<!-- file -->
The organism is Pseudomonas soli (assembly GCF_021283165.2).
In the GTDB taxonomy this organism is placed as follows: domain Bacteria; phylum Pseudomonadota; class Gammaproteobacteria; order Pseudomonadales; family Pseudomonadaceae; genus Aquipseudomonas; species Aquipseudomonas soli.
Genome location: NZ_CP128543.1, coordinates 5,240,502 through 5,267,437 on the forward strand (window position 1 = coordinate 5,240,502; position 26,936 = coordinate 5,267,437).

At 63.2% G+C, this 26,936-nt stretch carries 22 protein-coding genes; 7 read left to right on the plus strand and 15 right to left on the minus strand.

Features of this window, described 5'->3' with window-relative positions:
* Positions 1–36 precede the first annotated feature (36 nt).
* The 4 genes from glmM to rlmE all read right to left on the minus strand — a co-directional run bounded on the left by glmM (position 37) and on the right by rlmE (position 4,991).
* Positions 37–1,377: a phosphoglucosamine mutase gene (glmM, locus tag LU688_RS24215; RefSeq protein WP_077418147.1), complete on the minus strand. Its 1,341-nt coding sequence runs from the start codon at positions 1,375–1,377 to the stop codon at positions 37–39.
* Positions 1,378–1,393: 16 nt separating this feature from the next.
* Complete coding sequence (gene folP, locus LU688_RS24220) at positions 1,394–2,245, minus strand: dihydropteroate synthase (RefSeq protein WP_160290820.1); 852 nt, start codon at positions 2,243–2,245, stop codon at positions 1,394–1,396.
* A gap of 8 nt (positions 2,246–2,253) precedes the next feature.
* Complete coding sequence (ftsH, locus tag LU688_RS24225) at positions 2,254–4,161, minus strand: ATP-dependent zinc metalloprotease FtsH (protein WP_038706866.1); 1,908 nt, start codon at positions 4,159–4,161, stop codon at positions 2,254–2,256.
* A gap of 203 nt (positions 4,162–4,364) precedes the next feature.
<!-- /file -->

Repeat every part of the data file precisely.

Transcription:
The organism is Pseudomonas soli (assembly GCF_021283165.2).
In the GTDB taxonomy this organism is placed as follows: domain Bacteria; phylum Pseudomonadota; class Gammaproteobacteria; order Pseudomonadales; family Pseudomonadaceae; genus Aquipseudomonas; species Aquipseudomonas soli.
Genome location: NZ_CP128543.1, coordinates 5,240,502 through 5,267,437 on the forward strand (window position 1 = coordinate 5,240,502; position 26,936 = coordinate 5,267,437).

At 63.2% G+C, this 26,936-nt stretch carries 22 protein-coding genes; 7 read left to right on the plus strand and 15 right to left on the minus strand.

Features of this window, described 5'->3' with window-relative positions:
* Positions 1–36 precede the first annotated feature (36 nt).
* The 4 genes from glmM to rlmE all read right to left on the minus strand — a co-directional run bounded on the left by glmM (position 37) and on the right by rlmE (position 4,991).
* Positions 37–1,377: a phosphoglucosamine mutase gene (glmM, locus tag LU688_RS24215; RefSeq protein WP_077418147.1), complete on the minus strand. Its 1,341-nt coding sequence runs from the start codon at positions 1,375–1,377 to the stop codon at positions 37–39.
* Positions 1,378–1,393: 16 nt separating this feature from the next.
* Complete coding sequence (gene folP, locus LU688_RS24220) at positions 1,394–2,245, minus strand: dihydropteroate synthase (RefSeq protein WP_160290820.1); 852 nt, start codon at positions 2,243–2,245, stop codon at positions 1,394–1,396.
* A gap of 8 nt (positions 2,246–2,253) precedes the next feature.
* Complete coding sequence (ftsH, locus tag LU688_RS24225) at positions 2,254–4,161, minus strand: ATP-dependent zinc metalloprotease FtsH (protein WP_038706866.1); 1,908 nt, start codon at positions 4,159–4,161, stop codon at positions 2,254–2,256.
* A gap of 203 nt (positions 4,162–4,364) precedes the next feature.